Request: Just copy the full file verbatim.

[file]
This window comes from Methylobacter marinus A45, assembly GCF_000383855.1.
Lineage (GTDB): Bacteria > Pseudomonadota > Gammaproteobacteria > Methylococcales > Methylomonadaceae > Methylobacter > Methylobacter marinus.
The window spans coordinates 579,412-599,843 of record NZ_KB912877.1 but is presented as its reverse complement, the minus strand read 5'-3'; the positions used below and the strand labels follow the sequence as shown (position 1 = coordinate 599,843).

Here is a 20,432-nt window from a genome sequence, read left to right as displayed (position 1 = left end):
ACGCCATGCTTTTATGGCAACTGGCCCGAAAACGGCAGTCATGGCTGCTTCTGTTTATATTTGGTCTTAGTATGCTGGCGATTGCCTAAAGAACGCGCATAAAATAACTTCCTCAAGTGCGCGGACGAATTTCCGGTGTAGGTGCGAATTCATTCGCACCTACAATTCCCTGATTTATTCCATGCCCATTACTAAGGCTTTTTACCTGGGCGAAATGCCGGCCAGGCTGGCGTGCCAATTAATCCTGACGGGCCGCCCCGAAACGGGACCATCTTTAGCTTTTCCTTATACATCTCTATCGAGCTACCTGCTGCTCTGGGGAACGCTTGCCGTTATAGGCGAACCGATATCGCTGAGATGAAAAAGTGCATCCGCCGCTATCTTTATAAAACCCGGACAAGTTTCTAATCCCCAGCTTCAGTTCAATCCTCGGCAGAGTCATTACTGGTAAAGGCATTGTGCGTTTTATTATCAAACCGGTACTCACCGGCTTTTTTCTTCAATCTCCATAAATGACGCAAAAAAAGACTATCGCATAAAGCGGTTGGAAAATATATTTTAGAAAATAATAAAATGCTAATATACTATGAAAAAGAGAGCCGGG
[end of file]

This window comes from Methylobacter marinus A45, assembly GCF_000383855.1.
Lineage (GTDB): Bacteria > Pseudomonadota > Gammaproteobacteria > Methylococcales > Methylomonadaceae > Methylobacter > Methylobacter marinus.
The window spans coordinates 579,412-599,843 of record NZ_KB912877.1 but is presented as its reverse complement, the minus strand read 5'-3'; the positions used below and the strand labels follow the sequence as shown (position 1 = coordinate 599,843).

Here is a 20,432-nt window from a genome sequence, read left to right as displayed (position 1 = left end):
ACGCCATGCTTTTATGGCAACTGGCCCGAAAACGGCAGTCATGGCTGCTTCTGTTTATATTTGGTCTTAGTATGCTGGCGATTGCCTAAAGAACGCGCATAAAATAACTTCCTCAAGTGCGCGGACGAATTTCCGGTGTAGGTGCGAATTCATTCGCACCTACAATTCCCTGATTTATTCCATGCCCATTACTAAGGCTTTTTACCTGGGCGAAATGCCGGCCAGGCTGGCGTGCCAATTAATCCTGACGGGCCGCCCCGAAACGGGACCATCTTTAGCTTTTCCTTATACATCTCTATCGAGCTACCTGCTGCTCTGGGGAACGCTTGCCGTTATAGGCGAACCGATATCGCTGAGATGAAAAAGTGCATCCGCCGCTATCTTTATAAAACCCGGACAAGTTTCTAATCCCCAGCTTCAGTTCAATCCTCGGCAGAGTCATTACTGGTAAAGGCATTGTGCGTTTTATTATCAAACCGGTACTCACCGGCTTTTTTCTTCAATCTCCATAAATGACGCAAAAAAAGACTATCGCATAAAGCGGTTGGAAAATATATTTTAGAAAATAATAAAATGCTAATATACTATGAAAAAGAGAGCCGGG